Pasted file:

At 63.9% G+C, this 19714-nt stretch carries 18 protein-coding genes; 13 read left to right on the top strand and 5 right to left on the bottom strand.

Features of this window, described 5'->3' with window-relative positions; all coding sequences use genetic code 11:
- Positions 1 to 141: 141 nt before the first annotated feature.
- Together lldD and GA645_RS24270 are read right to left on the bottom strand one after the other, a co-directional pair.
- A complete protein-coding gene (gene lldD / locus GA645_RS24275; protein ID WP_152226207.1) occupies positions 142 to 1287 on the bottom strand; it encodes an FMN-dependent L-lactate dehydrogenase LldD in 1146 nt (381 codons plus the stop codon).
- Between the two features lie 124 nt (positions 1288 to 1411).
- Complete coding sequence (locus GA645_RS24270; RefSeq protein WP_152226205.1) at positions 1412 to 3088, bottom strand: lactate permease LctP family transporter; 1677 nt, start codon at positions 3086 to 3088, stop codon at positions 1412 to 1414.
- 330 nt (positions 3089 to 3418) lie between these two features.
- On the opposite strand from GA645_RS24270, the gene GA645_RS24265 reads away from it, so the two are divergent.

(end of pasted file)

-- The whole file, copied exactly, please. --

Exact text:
At 63.9% G+C, this 19714-nt stretch carries 18 protein-coding genes; 13 read left to right on the top strand and 5 right to left on the bottom strand.

Features of this window, described 5'->3' with window-relative positions; all coding sequences use genetic code 11:
- Positions 1 to 141: 141 nt before the first annotated feature.
- Together lldD and GA645_RS24270 are read right to left on the bottom strand one after the other, a co-directional pair.
- A complete protein-coding gene (gene lldD / locus GA645_RS24275; protein ID WP_152226207.1) occupies positions 142 to 1287 on the bottom strand; it encodes an FMN-dependent L-lactate dehydrogenase LldD in 1146 nt (381 codons plus the stop codon).
- Between the two features lie 124 nt (positions 1288 to 1411).
- Complete coding sequence (locus GA645_RS24270; RefSeq protein WP_152226205.1) at positions 1412 to 3088, bottom strand: lactate permease LctP family transporter; 1677 nt, start codon at positions 3086 to 3088, stop codon at positions 1412 to 1414.
- 330 nt (positions 3089 to 3418) lie between these two features.
- On the opposite strand from GA645_RS24270, the gene GA645_RS24265 reads away from it, so the two are divergent.